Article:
These beauties still turn heads after 2,500 years. First wave in Greek cultural offensive

Faint traces of rose paint still cling to the stylized, crimped marble hair of an ancient Greek kore, or female statue, nearly 2,500 years after it was carved in marble for the Acropolis. The statue is one of three korai that transfix the visitor to an extraordinary new exhibition at the National Gallery of Art. Titled ``The Human Figure in Early Greek Art,'' it includes 67 examples of Greek sculpture from the 10th to 5th centuries BC, including some never before seen in the United States, some on view for the first time outside Greece.

The three korai, with their archaic smiles, boldly beautiful faces, and graceful drapery, stand dramatically spotlighted from several angles so that they cast multiple shadows on the gray wall behind them. The shadows may be symbolic of the exhibit itself: As National Gallery director Carter Brown points out in the catalog accompanying the show, the Greeks' work between the 10th and 5th centuries BC ``charted the course for the subsequent development of Western art.

``While we tend to take this accomplishment for granted, it is the bedrock on which European representational art was based for 2,000 years.''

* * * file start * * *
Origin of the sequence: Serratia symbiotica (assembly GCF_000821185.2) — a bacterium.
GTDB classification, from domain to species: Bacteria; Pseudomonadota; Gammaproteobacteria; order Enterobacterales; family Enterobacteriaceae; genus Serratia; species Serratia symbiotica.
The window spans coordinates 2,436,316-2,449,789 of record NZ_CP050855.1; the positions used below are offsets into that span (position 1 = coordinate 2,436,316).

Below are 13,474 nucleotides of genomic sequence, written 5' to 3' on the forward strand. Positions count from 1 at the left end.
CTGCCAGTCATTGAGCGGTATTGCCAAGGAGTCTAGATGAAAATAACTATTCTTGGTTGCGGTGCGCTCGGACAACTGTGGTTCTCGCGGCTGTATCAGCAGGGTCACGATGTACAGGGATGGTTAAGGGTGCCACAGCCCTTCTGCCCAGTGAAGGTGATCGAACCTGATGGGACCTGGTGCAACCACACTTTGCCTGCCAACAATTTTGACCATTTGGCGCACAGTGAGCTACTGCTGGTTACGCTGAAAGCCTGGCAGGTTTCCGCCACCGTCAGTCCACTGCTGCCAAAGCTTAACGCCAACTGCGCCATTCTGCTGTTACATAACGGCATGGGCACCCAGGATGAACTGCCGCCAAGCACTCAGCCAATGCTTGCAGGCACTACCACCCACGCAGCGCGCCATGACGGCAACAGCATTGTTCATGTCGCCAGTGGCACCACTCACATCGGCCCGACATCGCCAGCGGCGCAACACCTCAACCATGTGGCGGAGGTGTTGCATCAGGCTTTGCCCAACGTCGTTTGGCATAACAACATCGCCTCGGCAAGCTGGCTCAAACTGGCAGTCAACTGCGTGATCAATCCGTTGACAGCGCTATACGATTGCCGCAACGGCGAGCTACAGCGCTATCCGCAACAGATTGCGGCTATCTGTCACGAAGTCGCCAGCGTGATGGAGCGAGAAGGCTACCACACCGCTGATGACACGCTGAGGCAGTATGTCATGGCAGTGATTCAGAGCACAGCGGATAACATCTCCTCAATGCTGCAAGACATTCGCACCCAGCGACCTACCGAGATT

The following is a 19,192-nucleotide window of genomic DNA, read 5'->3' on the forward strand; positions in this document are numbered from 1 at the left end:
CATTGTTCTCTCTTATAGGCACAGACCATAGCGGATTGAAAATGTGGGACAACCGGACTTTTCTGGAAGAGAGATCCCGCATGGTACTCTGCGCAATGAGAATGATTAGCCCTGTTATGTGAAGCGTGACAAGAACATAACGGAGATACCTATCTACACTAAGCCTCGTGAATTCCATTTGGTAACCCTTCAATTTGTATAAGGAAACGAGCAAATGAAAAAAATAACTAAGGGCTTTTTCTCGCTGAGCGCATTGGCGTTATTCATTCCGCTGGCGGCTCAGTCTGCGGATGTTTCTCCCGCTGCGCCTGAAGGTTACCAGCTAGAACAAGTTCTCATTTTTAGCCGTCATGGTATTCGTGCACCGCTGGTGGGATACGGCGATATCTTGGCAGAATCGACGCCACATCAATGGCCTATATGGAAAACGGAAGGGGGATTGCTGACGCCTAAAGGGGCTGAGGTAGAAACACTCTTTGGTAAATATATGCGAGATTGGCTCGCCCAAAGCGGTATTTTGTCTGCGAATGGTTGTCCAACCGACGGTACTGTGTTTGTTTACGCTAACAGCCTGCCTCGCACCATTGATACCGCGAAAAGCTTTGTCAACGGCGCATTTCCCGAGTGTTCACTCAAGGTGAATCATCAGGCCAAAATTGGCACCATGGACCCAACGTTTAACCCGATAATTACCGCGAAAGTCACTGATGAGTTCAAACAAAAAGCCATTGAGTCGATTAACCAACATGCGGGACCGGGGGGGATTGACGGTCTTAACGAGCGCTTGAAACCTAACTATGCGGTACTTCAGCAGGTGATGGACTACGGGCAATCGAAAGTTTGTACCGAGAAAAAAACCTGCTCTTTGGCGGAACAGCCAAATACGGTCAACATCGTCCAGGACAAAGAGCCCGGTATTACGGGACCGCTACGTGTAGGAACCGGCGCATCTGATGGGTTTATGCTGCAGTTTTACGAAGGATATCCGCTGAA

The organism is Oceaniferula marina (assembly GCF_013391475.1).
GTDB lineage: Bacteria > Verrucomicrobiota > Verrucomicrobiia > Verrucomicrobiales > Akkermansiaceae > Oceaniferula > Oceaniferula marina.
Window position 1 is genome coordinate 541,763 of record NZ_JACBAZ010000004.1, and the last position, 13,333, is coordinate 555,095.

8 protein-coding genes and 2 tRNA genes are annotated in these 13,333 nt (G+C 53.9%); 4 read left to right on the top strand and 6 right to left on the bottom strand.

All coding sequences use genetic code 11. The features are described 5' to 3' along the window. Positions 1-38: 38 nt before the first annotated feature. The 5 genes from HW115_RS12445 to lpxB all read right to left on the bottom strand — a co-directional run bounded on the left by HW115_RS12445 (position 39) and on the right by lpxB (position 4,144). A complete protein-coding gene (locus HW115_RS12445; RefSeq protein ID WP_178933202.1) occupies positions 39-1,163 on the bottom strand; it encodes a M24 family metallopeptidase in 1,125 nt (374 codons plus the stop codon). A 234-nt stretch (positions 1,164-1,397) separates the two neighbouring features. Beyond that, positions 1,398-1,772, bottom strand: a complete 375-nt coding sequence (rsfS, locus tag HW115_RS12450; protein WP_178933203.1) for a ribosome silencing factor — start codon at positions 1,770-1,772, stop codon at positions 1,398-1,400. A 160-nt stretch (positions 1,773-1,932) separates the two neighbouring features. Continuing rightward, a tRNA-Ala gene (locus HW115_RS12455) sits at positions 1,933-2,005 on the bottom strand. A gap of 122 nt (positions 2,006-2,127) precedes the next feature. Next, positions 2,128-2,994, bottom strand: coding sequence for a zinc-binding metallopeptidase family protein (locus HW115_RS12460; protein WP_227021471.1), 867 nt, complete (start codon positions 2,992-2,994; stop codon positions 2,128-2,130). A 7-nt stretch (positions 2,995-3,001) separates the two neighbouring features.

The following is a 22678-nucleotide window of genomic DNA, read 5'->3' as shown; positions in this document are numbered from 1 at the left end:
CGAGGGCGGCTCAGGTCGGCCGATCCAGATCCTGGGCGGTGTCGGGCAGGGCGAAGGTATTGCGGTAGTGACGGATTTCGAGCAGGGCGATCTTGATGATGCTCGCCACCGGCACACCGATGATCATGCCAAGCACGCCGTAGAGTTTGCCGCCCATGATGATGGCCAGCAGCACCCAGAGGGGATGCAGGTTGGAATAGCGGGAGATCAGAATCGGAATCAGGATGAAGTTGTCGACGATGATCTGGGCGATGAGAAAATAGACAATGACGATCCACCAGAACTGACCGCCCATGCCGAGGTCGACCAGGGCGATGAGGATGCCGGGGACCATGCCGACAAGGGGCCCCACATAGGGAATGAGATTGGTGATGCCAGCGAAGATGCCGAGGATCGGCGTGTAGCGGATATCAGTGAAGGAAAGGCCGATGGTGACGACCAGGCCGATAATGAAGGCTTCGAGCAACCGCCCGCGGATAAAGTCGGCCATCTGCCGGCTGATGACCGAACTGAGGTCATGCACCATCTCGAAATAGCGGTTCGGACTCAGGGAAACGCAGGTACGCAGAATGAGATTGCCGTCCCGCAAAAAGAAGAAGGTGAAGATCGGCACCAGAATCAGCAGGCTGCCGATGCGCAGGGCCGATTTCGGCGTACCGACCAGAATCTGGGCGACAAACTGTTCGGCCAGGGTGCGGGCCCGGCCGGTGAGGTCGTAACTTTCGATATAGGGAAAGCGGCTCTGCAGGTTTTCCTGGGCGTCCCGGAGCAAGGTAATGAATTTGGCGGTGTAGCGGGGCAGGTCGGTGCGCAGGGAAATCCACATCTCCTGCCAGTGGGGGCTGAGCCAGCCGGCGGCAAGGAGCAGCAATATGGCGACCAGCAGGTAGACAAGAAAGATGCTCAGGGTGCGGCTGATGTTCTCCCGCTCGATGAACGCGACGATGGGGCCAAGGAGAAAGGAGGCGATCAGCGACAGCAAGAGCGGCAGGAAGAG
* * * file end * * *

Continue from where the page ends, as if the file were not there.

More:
In addition to priceless marble sculptures of korai and kouroi (male heroic figures) and historic figures, the exhibit also includes painted pottery, terracotta figures and bronzes spanning these five critical centuries.

The oldest work of art is terracotta-colored clay centaur, half man, half horse, intricately decorated with black patterns.

The exhibit will be the subject of a documentary narrated by Colleen Dewhurst at a later date over the Public Broadcasting System.

Greece's minister of culture, Melina Mercouri, who says her country is involved in ``cultural rearmament,'' introduced the exhibit.

Ms. Mercouri, celebrated as an actress (``Never on Sunday,'' ``Topkapi''), dramatically held up the cover of the catalog and growled, ``I timidly suggest that if this marble does not move you, you have hearts of other stone.''

The blond actress, looking rather regal in a purple suit, said her country was lobbing a few glittering missiles at the United States:

``The Greeks are on a cultural offensive. We are involved in a three-pronged invasion into American consciousness of our arts.''

The three prongs she referred to are:

This exhibit on the human figure from the classical period.

A second touring exhibit from the Byzantine period, ``Holy Image, Holy Space, Icons and Frescoes from Greece,'' which opens in Baltimore Aug. 20.

A third show, ``Voices of Hellenism,'' spanning the archaic period through the 19th century with 110 works of art.

That Smithsonian-backed exhibit will tour a dozen US cities after opening in Washington near the end of this year.

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